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Take Your Time Building Up Your Staff

August 25, 2017

This time we hear from Lisa A.K. Kirchenbauer, president of Arlington, Va.-based Omega Wealth Management. She describes her experience building a team, and how she learned to hire slowly, fire quickly and listen to others.

Almost 20 years ago, when I began my career as a financial planner, my business consisted of just me and an administrative assistant. Like so many others who start out small I was planning to build my business by hiring the best and the brightest. That turned out to be easier said than done. Some bad hires helped me put a process in place to make better choices at the outset and helped me learn when it’s time to let people go.

Back in the early days of my business I hired a client services person to take care of daily logistics: paperwork, getting money to clients, making transfers and that sort of thing. This person had all the cognitive skills that we needed, including a degree, but it turned out that was not enough.

At first I noticed this person had some issues with following through on assigned tasks. I let that go because I wanted to give them the benefit of the doubt. But things just got worse. It’s one thing to neglect your coworkers but when clients are not treated promptly and to their satisfaction, then you’ve got a real problem.

Eventually we let this person go but in retrospect I realized we didn’t act promptly enough. I didn’t fire this person right away because I felt bad, and to be honest I didn’t want to go through the hiring process again.

In another case I told my staff I was considering hiring an associate financial advisor. I had high hopes for this hire because I had met this person at various networking events and I had a great feeling about the value this person could bring to our little company. My gut told me to go out and get this person.

Well, my staff wasn’t so sure. They were worried about whether they could work effectively with this person. Their guts said “trouble.” But I was the boss and I believed myself more than others. I made the hire.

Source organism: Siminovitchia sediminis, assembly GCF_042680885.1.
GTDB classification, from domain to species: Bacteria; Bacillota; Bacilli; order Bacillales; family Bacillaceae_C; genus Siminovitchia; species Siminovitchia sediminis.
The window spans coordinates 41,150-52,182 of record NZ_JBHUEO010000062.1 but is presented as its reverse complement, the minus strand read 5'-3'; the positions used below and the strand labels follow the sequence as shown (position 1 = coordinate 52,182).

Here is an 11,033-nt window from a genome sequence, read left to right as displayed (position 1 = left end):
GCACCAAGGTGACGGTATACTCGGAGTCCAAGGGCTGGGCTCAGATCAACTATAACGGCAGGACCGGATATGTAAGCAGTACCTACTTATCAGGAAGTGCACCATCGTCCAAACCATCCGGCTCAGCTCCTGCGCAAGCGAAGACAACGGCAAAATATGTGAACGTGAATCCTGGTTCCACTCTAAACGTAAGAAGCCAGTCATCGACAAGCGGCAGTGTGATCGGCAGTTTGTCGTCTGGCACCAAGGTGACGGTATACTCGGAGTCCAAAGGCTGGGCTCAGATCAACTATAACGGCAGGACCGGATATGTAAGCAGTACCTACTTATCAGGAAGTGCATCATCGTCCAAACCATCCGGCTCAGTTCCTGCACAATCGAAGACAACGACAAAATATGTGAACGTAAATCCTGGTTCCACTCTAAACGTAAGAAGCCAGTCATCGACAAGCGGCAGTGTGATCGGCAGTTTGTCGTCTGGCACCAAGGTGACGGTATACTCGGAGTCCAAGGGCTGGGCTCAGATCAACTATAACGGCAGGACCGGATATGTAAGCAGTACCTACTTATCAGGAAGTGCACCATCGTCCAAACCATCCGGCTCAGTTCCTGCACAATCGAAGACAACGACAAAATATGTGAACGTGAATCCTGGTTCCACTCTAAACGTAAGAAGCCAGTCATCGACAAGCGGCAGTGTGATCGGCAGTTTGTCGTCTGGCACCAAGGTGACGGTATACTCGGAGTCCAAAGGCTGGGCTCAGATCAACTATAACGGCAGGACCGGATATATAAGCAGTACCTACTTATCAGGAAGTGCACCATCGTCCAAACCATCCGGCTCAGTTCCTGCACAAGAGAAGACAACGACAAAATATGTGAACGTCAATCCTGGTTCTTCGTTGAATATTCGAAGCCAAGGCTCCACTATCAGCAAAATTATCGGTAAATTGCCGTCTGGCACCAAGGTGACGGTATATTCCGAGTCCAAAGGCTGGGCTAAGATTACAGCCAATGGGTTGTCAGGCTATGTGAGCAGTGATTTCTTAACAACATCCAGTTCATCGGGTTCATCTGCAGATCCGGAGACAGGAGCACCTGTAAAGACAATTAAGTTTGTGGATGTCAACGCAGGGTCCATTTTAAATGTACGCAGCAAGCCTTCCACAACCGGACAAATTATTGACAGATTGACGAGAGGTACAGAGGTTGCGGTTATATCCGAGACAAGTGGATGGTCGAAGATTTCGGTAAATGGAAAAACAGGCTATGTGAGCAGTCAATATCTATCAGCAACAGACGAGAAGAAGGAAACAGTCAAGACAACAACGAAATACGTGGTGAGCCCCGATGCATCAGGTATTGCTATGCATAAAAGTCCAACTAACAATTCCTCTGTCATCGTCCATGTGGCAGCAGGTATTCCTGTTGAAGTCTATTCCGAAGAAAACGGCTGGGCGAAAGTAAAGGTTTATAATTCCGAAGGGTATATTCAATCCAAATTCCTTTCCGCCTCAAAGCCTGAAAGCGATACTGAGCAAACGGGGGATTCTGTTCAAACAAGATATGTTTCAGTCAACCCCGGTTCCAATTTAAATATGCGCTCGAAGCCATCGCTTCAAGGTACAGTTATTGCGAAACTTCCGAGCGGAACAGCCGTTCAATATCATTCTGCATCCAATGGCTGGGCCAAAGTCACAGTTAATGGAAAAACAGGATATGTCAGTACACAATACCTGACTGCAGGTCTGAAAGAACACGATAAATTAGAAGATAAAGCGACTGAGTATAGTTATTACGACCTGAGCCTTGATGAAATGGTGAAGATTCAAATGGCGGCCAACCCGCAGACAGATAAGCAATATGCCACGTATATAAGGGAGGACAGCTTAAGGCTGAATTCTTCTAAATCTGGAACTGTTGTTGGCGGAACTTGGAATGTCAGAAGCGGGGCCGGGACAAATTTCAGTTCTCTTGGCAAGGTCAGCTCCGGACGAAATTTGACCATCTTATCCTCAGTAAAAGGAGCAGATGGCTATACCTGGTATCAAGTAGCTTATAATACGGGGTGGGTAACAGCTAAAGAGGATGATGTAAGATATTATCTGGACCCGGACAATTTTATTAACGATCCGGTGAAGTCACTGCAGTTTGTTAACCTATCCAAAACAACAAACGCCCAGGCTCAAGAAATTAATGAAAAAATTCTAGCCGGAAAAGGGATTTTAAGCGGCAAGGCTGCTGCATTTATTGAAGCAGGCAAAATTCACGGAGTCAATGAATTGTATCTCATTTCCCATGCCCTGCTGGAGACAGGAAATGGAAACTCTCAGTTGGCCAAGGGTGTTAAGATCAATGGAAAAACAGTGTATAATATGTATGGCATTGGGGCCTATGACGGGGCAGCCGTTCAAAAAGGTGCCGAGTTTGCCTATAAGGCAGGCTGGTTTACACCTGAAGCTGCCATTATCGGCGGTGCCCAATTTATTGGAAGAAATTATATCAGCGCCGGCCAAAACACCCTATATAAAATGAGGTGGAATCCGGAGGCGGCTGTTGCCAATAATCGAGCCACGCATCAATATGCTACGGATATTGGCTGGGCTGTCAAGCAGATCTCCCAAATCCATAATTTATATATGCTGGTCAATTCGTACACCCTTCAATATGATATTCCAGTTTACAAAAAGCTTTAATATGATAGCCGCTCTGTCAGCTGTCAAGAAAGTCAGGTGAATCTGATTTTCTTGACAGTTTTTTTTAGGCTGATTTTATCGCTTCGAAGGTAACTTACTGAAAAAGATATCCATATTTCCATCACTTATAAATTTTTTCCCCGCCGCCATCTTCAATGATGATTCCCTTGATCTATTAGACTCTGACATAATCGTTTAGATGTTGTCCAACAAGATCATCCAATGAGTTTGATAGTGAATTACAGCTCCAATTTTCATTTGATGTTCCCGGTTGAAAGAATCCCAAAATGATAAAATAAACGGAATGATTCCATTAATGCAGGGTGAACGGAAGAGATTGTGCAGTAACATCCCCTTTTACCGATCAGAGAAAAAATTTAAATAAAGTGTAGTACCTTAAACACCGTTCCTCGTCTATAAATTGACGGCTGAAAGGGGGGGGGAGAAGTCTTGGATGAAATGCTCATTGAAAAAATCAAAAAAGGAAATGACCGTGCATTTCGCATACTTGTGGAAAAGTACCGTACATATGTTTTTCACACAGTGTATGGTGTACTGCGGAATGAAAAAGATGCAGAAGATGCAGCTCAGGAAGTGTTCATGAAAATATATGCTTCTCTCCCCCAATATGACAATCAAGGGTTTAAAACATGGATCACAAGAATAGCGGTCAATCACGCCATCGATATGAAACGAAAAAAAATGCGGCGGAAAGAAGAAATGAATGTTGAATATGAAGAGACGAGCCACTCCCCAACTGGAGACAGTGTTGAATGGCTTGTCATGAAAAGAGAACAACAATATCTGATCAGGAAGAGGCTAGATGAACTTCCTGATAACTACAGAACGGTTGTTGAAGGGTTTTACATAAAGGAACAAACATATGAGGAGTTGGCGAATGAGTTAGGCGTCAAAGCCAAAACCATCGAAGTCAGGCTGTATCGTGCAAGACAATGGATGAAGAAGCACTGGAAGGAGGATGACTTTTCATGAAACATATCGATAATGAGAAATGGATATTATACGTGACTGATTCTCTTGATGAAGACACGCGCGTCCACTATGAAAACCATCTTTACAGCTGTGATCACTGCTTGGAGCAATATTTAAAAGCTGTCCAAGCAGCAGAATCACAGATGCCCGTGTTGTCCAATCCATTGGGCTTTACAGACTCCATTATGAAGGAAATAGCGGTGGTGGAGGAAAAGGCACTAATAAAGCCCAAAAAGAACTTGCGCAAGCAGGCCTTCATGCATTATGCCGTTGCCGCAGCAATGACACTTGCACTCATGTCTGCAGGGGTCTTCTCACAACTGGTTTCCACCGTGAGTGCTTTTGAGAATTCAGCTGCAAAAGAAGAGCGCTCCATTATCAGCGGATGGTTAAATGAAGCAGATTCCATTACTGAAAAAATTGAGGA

And it turned out to be a big mistake. We ended up having the worst internal conflicts that our workplace had ever experienced. This person was combative at almost every turn. They would even try to argue with me in front of clients. Even so, I still hung on much too long because of my prior convictions. I just could not believe that my intuition about this person had been wrong.

Lisa Kirchenbauer

I learned some important lessons from those experiences. First, we now take our time when hiring for all positions, from client services to advisors. We have since instituted a multi-step hiring process that involves evaluating a candidate’s cognitive (skills), affective (personality) and conative (action) abilities. I even use outside resources to conduct a first-level screening. This all takes time, but it’s worth it.

If we have resource gaps to fill during a lengthy hiring process we use temp agencies to get the work done. There is simply no good reason to rush into hiring anyone.

That’s the “hire slow” part of our formula. The second part is “fire fast.” It doesn’t do anyone any good if a bad fit is kept too long in a position that is not working out. You are not doing the employee a favor, because he or she would be better off somewhere else where they can succeed. And you are definitely hurting your own business. It’s never fun to let someone go, but once you are convinced that someone is not working out, you need to act fast.

Finally, a big lesson I’ve learned is to listen to others. We are a small company of about five people, and I now pull everyone into the hiring process. I also pay strict attention to their views. If one of my staff has issues with a potential hire, I sit down and hear them out. They often pick up on something that I’ve missed. We still trust our guts, but we crosscheck them against each other’s.

Take my advice: hire slowly, fire quickly and listen to your team. You will save yourself a lot of grief, time and resources.